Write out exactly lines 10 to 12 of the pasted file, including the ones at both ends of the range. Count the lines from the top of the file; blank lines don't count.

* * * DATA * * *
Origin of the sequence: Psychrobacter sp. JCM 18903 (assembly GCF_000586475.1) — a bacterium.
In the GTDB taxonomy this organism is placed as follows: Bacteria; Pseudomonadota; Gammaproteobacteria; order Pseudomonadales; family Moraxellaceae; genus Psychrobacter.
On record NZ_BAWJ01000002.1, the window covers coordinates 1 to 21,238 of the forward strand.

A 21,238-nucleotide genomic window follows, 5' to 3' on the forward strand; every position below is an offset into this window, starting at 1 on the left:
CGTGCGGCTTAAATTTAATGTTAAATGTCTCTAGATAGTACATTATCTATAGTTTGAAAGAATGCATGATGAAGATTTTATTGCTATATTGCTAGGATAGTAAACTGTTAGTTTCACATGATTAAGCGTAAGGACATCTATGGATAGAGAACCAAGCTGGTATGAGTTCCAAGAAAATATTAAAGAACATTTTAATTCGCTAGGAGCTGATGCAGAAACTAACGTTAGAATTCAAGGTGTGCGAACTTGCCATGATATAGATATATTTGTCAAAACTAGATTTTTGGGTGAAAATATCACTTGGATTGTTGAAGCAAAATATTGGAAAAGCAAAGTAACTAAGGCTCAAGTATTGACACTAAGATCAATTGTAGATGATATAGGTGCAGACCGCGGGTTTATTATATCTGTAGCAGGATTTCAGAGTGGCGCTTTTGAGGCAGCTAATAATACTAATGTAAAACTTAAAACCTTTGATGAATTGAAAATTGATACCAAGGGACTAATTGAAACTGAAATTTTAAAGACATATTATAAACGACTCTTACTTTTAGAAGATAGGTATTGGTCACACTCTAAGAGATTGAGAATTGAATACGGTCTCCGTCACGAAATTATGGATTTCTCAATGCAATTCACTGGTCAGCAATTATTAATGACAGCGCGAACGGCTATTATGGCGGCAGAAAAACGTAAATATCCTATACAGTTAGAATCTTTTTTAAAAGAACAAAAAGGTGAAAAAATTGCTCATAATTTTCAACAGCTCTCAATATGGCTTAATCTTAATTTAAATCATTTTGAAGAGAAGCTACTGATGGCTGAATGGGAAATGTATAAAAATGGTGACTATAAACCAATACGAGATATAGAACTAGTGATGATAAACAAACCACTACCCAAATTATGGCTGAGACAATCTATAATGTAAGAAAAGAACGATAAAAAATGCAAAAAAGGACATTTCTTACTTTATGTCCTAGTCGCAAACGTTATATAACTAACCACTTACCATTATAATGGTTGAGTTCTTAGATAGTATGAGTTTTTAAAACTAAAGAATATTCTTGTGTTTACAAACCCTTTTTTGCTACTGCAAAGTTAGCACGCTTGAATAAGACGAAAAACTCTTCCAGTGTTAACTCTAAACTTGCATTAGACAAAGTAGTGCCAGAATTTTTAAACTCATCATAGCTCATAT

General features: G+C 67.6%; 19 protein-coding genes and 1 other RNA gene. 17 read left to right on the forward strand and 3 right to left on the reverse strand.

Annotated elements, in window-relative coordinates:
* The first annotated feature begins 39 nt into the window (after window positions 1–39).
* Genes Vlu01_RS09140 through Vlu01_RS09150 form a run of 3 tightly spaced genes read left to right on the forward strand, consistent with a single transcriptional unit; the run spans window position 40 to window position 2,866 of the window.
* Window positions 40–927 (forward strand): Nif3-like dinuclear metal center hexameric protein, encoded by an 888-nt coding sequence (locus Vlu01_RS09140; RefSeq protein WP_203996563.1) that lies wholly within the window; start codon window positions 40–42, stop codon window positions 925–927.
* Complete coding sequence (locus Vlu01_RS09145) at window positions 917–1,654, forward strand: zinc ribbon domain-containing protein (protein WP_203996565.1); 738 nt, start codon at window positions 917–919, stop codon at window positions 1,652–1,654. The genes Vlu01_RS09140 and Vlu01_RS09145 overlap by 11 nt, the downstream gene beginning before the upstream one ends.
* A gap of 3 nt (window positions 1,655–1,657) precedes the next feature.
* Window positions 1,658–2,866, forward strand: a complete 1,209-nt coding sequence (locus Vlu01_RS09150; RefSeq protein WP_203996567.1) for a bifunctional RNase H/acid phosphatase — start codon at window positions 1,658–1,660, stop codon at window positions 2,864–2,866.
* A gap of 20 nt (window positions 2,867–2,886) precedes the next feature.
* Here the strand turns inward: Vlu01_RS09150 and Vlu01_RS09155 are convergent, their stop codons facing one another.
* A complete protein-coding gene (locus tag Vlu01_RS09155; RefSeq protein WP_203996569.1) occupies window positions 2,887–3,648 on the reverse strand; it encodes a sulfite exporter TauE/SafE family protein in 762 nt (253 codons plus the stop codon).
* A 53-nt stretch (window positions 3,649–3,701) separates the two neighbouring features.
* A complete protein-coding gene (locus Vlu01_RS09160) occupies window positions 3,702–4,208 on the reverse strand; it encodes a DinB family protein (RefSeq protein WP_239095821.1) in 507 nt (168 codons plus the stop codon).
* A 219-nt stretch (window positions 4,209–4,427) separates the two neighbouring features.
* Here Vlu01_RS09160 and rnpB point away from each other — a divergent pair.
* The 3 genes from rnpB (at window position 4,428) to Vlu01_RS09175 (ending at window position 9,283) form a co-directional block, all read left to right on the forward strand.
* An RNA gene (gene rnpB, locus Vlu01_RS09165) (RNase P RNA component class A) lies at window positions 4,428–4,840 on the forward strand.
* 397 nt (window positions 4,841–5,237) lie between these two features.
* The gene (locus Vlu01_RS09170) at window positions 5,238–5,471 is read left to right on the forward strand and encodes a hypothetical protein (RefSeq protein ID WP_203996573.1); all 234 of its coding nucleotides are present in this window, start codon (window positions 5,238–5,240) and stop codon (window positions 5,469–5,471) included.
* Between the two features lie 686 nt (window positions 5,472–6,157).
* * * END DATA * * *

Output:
* Window positions 40–927 (forward strand): Nif3-like dinuclear metal center hexameric protein, encoded by an 888-nt coding sequence (locus Vlu01_RS09140; RefSeq protein WP_203996563.1) that lies wholly within the window; start codon window positions 40–42, stop codon window positions 925–927.
* Complete coding sequence (locus Vlu01_RS09145) at window positions 917–1,654, forward strand: zinc ribbon domain-containing protein (protein WP_203996565.1); 738 nt, start codon at window positions 917–919, stop codon at window positions 1,652–1,654. The genes Vlu01_RS09140 and Vlu01_RS09145 overlap by 11 nt, the downstream gene beginning before the upstream one ends.
* A gap of 3 nt (window positions 1,655–1,657) precedes the next feature.